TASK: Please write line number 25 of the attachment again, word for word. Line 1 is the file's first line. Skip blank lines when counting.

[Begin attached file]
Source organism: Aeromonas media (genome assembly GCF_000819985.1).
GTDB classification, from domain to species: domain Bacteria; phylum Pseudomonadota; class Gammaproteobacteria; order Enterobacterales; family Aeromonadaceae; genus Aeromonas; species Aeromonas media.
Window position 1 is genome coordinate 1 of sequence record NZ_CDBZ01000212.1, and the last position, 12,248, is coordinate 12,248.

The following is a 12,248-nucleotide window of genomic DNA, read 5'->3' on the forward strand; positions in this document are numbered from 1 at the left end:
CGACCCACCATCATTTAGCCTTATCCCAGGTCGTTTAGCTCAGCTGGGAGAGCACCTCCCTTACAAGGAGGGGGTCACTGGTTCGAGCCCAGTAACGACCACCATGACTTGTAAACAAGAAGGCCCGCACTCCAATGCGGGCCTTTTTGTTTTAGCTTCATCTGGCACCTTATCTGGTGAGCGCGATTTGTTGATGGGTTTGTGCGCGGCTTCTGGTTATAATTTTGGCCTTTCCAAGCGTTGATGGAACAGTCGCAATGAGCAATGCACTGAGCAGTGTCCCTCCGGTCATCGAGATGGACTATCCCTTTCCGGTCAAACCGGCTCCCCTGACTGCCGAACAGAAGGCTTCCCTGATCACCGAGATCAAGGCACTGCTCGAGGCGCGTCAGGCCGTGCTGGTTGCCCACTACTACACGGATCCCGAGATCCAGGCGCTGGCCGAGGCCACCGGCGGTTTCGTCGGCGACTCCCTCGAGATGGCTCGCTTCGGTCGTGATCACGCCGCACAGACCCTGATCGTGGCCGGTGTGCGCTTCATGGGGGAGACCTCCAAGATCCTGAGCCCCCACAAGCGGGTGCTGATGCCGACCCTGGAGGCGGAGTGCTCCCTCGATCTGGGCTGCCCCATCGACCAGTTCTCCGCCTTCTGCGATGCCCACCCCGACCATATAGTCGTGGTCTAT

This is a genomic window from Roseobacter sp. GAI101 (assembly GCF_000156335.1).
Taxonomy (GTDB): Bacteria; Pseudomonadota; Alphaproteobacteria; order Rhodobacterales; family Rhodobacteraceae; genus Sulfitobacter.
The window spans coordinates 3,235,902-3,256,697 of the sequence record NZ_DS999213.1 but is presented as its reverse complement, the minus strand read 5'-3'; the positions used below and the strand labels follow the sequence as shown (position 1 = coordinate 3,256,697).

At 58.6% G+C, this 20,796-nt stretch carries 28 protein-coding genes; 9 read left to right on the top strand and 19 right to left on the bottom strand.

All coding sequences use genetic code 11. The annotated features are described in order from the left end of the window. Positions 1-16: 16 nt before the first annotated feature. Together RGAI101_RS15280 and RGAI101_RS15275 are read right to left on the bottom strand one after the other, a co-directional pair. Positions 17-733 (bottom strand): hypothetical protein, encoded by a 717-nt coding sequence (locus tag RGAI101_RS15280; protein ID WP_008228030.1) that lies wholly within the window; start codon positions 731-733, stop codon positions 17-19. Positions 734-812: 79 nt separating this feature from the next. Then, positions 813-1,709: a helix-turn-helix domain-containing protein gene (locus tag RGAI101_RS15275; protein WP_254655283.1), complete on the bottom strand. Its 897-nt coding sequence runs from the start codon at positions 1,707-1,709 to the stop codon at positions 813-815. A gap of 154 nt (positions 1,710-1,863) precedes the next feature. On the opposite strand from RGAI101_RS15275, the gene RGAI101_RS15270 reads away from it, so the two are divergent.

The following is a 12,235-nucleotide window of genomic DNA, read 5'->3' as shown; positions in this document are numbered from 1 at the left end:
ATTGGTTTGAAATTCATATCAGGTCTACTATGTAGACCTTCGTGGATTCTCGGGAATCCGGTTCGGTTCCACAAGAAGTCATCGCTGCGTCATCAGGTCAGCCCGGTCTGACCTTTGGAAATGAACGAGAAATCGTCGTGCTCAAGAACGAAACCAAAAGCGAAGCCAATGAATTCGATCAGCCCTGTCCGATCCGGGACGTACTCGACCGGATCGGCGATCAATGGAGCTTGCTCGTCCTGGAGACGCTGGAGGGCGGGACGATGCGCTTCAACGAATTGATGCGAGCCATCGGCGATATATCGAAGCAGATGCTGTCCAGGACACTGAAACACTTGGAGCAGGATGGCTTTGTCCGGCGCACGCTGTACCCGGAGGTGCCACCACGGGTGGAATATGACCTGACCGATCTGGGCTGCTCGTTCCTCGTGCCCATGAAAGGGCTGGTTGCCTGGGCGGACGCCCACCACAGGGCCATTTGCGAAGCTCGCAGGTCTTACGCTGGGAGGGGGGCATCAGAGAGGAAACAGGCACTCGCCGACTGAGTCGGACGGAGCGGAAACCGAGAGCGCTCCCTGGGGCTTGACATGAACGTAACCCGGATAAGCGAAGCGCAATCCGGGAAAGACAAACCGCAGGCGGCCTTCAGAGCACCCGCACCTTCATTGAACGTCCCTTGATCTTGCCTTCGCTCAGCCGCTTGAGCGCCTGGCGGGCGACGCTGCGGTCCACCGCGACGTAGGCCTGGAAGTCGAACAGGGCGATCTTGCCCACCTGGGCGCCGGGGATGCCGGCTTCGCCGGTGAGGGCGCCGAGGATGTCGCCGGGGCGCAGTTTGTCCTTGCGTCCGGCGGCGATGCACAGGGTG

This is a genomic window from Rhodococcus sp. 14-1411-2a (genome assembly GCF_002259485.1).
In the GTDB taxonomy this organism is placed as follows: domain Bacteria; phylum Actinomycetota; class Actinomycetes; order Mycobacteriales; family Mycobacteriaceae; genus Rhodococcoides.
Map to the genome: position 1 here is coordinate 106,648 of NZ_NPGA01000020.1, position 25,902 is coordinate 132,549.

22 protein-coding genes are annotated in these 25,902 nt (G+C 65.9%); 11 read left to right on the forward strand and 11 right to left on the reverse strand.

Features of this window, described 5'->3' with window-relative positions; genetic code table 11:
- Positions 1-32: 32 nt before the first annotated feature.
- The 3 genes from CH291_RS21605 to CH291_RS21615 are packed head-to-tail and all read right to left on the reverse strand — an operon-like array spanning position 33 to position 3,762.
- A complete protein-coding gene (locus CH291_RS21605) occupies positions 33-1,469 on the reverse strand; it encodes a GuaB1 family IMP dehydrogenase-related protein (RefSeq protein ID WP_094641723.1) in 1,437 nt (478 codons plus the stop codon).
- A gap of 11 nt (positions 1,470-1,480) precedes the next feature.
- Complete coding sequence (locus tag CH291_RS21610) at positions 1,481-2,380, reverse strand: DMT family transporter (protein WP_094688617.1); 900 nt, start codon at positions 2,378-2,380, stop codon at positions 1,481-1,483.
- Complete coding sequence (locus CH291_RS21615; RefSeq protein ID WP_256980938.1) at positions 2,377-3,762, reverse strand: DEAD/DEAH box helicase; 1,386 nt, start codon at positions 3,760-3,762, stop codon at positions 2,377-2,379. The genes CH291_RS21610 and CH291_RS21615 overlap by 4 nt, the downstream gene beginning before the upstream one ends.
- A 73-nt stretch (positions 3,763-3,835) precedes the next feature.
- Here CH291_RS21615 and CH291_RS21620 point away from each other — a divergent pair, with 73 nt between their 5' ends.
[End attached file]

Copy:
- Here CH291_RS21615 and CH291_RS21620 point away from each other — a divergent pair, with 73 nt between their 5' ends.